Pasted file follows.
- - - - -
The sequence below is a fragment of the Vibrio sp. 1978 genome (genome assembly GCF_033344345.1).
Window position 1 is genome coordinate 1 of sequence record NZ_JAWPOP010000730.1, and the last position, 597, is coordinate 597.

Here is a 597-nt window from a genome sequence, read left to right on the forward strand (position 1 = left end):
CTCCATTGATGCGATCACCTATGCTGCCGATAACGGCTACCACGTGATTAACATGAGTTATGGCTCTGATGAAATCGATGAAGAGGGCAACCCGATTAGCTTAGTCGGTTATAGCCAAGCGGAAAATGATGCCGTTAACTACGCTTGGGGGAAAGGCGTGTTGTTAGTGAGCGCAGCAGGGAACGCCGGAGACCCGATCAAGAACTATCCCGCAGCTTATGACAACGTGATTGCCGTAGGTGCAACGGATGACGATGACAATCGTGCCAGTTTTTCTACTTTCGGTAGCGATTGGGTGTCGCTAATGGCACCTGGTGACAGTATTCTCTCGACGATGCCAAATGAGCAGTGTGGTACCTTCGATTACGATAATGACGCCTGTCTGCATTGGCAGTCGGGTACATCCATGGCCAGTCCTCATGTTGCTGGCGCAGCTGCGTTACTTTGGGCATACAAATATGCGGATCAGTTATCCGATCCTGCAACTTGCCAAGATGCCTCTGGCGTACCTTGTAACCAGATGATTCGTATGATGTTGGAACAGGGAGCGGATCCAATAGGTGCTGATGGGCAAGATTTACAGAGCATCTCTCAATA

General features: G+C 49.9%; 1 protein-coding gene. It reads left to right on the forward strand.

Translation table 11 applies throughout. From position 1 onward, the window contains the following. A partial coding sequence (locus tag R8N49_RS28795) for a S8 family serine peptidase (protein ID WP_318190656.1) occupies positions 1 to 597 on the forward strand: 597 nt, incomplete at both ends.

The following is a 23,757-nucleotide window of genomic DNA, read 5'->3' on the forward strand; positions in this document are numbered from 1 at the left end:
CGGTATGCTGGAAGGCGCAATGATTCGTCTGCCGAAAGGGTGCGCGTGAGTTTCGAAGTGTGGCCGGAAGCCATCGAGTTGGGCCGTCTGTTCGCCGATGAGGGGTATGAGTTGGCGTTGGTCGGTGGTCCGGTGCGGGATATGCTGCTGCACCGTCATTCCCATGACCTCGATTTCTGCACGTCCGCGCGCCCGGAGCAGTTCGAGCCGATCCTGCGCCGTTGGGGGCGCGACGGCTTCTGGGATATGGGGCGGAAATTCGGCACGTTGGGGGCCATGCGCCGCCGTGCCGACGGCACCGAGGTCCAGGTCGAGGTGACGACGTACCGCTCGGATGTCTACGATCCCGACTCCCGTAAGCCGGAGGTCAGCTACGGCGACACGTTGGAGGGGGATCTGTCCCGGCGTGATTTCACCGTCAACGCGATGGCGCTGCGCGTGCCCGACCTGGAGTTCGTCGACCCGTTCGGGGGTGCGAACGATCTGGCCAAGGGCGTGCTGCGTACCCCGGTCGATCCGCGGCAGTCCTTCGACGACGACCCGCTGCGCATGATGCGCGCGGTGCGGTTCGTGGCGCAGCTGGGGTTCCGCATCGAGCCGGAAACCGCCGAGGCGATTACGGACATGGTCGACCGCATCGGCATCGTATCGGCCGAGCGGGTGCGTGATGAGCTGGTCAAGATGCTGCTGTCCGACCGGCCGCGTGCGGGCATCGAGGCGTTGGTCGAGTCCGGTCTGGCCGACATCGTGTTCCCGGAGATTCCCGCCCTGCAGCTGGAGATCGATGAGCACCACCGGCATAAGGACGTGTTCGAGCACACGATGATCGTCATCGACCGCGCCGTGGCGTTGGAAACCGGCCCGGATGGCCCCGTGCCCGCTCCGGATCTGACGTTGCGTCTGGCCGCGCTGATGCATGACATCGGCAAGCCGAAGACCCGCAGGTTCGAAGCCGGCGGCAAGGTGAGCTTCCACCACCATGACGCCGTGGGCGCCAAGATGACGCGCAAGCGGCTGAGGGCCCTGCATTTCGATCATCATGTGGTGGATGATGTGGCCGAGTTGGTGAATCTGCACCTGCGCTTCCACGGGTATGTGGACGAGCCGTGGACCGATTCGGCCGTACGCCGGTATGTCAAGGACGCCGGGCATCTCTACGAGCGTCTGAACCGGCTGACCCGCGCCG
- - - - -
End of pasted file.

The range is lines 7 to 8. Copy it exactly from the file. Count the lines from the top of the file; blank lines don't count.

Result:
The following is a 23,757-nucleotide window of genomic DNA, read 5'->3' on the forward strand; positions in this document are numbered from 1 at the left end:
CGGTATGCTGGAAGGCGCAATGATTCGTCTGCCGAAAGGGTGCGCGTGAGTTTCGAAGTGTGGCCGGAAGCCATCGAGTTGGGCCGTCTGTTCGCCGATGAGGGGTATGAGTTGGCGTTGGTCGGTGGTCCGGTGCGGGATATGCTGCTGCACCGTCATTCCCATGACCTCGATTTCTGCACGTCCGCGCGCCCGGAGCAGTTCGAGCCGATCCTGCGCCGTTGGGGGCGCGACGGCTTCTGGGATATGGGGCGGAAATTCGGCACGTTGGGGGCCATGCGCCGCCGTGCCGACGGCACCGAGGTCCAGGTCGAGGTGACGACGTACCGCTCGGATGTCTACGATCCCGACTCCCGTAAGCCGGAGGTCAGCTACGGCGACACGTTGGAGGGGGATCTGTCCCGGCGTGATTTCACCGTCAACGCGATGGCGCTGCGCGTGCCCGACCTGGAGTTCGTCGACCCGTTCGGGGGTGCGAACGATCTGGCCAAGGGCGTGCTGCGTACCCCGGTCGATCCGCGGCAGTCCTTCGACGACGACCCGCTGCGCATGATGCGCGCGGTGCGGTTCGTGGCGCAGCTGGGGTTCCGCATCGAGCCGGAAACCGCCGAGGCGATTACGGACATGGTCGACCGCATCGGCATCGTATCGGCCGAGCGGGTGCGTGATGAGCTGGTCAAGATGCTGCTGTCCGACCGGCCGCGTGCGGGCATCGAGGCGTTGGTCGAGTCCGGTCTGGCCGACATCGTGTTCCCGGAGATTCCCGCCCTGCAGCTGGAGATCGATGAGCACCACCGGCATAAGGACGTGTTCGAGCACACGATGATCGTCATCGACCGCGCCGTGGCGTTGGAAACCGGCCCGGATGGCCCCGTGCCCGCTCCGGATCTGACGTTGCGTCTGGCCGCGCTGATGCATGACATCGGCAAGCCGAAGACCCGCAGGTTCGAAGCCGGCGGCAAGGTGAGCTTCCACCACCATGACGCCGTGGGCGCCAAGATGACGCGCAAGCGGCTGAGGGCCCTGCATTTCGATCATCATGTGGTGGATGATGTGGCCGAGTTGGTGAATCTGCACCTGCGCTTCCACGGGTATGTGGACGAGCCGTGGACCGATTCGGCCGTACGCCGGTATGTCAAGGACGCCGGGCATCTCTACGAGCGTCTGAACCGGCTGACCCGCGCCG